bschlog’ writes in Bbbbblllllbbblblodschbg (16 September) HERE:
“Adam Smith: made of fail”

“As the subprime mortgage crisis tumbles more and more dominos, it’s becoming clearer that, in fact, corporations need the visible hand of government to keep them from spinning out of control. Free marketeers be damned. The evidence is against them.”

What do these posts have in common? They have all been sold the myth of the Invisible Hand and labelled Adam Smith.

No doubt replicated all over the place in the midst of the present financial turbulence, ensuring that the chickens are homeward bound to roost.

Correspondents regularly ask me why I bother repudiating the invisible hand as being related to Adam Smith’s authorship, when I am not charged with misunderstanding the metaphor (even by distinguished scholarly colleagues).

Well, modern economists created a stick with which to beat those who doubted the significance of general equilibrium models or who challenged the alleged mystical (even divine) workings of commercial economies that somehow (never explained) ensured it produced the optimum outcome for the public good because, they assert with absolutely no evidence Adam Smith said so.

Now the believers and those who oppose markets on principle (strange, given the universal poor results, both personal and in terms of the public good of these tried and untried alternatives) are using the trumpeted myth of the invisible hand (which had nothing to do with Adam Smith on how markets work) to beat back the defenders of markets as better able to deliver what people want than politicians, single-issue campaigners, and anger-driven reformers.

There are many roles for the state, as Adam Smith acknowledged and which I regularly remind readers of on Lost Legacy. He was not opposed to state intervention in serious emergencies, and example of which you can read in his writings on the free trade in corn and his clear statements in favour of public intervention when corn markets are severely disrupted, often by cack-handed politicaly motivated ‘anti-dearth’ programmes that often initiate the famines they seek to avoid, Book IV, Wealth Of Nations).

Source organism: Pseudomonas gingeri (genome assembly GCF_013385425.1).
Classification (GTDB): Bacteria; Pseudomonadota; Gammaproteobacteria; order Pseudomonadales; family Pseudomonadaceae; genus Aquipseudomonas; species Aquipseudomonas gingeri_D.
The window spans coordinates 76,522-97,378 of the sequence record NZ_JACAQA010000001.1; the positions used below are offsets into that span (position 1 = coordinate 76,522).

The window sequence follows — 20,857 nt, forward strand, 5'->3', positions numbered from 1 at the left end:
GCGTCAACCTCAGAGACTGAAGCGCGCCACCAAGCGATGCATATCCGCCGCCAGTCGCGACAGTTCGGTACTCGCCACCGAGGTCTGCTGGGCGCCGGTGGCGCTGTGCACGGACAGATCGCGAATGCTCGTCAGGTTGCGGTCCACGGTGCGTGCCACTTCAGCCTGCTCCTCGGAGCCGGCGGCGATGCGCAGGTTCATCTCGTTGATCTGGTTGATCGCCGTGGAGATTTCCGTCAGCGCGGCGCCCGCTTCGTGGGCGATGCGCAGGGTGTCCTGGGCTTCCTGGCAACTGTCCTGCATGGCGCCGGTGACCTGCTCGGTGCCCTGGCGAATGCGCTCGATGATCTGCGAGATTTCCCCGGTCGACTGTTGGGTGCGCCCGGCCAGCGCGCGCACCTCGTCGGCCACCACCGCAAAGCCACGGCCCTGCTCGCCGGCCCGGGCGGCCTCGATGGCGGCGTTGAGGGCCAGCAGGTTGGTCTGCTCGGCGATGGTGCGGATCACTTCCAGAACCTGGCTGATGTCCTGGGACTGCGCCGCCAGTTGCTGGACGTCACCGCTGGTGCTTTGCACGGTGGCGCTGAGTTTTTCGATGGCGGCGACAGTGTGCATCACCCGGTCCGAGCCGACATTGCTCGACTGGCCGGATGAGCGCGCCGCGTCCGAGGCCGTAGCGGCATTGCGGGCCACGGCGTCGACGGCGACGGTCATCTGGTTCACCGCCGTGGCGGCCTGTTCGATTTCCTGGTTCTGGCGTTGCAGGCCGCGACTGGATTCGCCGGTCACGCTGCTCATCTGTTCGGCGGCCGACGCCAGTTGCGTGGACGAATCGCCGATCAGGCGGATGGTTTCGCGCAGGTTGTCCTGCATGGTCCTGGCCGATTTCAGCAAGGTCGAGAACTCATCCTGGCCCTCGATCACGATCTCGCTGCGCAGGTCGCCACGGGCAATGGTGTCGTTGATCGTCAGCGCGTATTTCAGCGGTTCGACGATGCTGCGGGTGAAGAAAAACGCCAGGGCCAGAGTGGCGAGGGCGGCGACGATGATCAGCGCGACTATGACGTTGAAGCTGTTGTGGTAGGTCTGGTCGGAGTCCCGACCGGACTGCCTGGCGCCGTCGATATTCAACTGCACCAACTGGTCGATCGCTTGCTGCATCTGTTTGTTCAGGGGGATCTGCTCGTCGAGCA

In the storm of anti-market hysteria that builds up when events overrun normality we should quietly explain how economies work, how they recover, and what those politicians, who smugly believe that a week is a ‘long time’, are doing to make things worse, unintentionally of course.

All taxpayers’ money that governments mobilise to ‘support’ the economy originate in the commercial sector. If that dies, the economy dies – witness Zimbabwe; witness the release of commercial behaviours in India and China, as the state has pulled back from doing what it is not very good at; and witness how commercial actions of profitable businesses overcome the fall-out from banks in trouble (compare HBOS-Loyds TSB with the dragged-out saga of Northern Rock).

Maybe, economists should concentrate on how markets work and not on mythical nonsense about invisible hands (and that other nonsense of the visible hands of governments).